The charity aims to support access to critically needed heart health services for rural and remote Queensland communities. As heart disease is the leading cause of death in Australia, with people living in these areas being up to 44 per cent more likely to die from the condition, Keely and Rebecca want to raise awareness and funds to assist with medical support, prevention and care around heart health in more remote areas.
Girls Got Heart will hold its first event, Heart of Uralla 2017, in August, where 30 female cyclists will ride from central Brisbane to ‘Uralla’ property, Meandarra.
The women’s only charity ride is aimed at raising much-needed funds to assist with medical support, prevention and care around heart health. According to the Australian Bureau of Statistics, there are three times fewer specialists working per capita in regional and remote areas than in Australian cities.
With 1.4 million Australians living with heart disease and more than 55,000 Australians suffering heart attacks each year, Girls Got Heart’s fundraising will significantly help the rural health community. The funds raised by the Heart of Uralla 2017 ride will go directly to Heart of Australia – The Heart Bus.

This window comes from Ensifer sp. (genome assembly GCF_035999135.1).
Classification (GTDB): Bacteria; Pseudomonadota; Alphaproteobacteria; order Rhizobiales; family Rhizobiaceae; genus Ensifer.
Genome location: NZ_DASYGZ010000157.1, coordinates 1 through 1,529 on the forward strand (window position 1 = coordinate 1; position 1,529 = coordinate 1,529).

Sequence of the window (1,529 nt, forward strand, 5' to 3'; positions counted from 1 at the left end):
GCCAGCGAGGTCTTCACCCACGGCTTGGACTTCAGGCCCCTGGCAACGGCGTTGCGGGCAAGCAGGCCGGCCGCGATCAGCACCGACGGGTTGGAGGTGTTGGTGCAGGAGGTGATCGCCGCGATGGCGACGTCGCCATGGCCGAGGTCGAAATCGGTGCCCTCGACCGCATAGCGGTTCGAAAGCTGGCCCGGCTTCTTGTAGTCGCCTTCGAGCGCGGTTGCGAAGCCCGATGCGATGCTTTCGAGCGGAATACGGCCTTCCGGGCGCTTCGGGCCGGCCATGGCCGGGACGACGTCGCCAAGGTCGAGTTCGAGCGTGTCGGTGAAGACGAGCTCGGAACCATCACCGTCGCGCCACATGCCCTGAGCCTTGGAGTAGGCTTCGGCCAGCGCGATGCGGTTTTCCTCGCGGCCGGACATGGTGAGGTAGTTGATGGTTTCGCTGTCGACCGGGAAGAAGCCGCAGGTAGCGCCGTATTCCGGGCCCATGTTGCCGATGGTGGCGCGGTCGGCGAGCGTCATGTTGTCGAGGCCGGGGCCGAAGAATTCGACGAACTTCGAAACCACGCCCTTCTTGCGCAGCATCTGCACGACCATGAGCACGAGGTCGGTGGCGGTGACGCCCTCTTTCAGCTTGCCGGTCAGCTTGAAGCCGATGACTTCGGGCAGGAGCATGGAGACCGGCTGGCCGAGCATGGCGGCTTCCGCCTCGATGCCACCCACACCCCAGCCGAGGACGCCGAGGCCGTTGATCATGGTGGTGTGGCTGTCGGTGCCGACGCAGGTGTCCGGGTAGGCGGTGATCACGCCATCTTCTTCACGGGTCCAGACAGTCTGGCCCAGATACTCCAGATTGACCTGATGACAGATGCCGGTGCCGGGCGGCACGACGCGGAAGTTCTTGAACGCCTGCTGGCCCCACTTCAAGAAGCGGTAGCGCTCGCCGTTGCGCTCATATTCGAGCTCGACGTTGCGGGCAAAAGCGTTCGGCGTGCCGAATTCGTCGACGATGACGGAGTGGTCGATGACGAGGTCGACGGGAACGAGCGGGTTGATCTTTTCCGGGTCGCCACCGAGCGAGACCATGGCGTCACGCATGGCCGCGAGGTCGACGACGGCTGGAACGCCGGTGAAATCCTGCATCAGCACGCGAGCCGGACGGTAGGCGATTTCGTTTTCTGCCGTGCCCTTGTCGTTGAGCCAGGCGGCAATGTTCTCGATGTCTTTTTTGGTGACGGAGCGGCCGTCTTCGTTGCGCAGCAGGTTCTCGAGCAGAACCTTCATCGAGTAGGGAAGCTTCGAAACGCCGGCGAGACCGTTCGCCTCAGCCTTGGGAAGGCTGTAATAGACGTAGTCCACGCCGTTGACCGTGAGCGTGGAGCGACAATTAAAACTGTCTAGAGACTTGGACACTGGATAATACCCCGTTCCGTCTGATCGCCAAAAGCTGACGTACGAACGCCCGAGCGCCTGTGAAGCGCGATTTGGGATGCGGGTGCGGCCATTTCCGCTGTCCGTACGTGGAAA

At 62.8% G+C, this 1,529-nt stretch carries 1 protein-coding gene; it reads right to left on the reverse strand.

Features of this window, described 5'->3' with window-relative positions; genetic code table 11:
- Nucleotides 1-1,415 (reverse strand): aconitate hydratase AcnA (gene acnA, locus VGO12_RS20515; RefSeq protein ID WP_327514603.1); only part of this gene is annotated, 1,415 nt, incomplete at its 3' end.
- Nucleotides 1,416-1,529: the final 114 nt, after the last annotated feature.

Rebecca explained that supporting the medical needs of outback rural Queenslanders is the main focus of the event.
The registration fee for the Heart of Uralla 2017 ride is either $500 for individual riders or $800 for a two-person team. The fee includes fully supported ride management, a training plan, Scody cycling kit and all meals and accommodation during the ride as well as support vehicles, mechanical and medical back up throughout the journey. It also includes a ticket to the Presentation Dinner at the final destination and a return transfer to Brisbane for the rider and bike the following morning.
For more information on the charity, visit Girls Got Heart and to learn more about Heart of Australia, visit the website.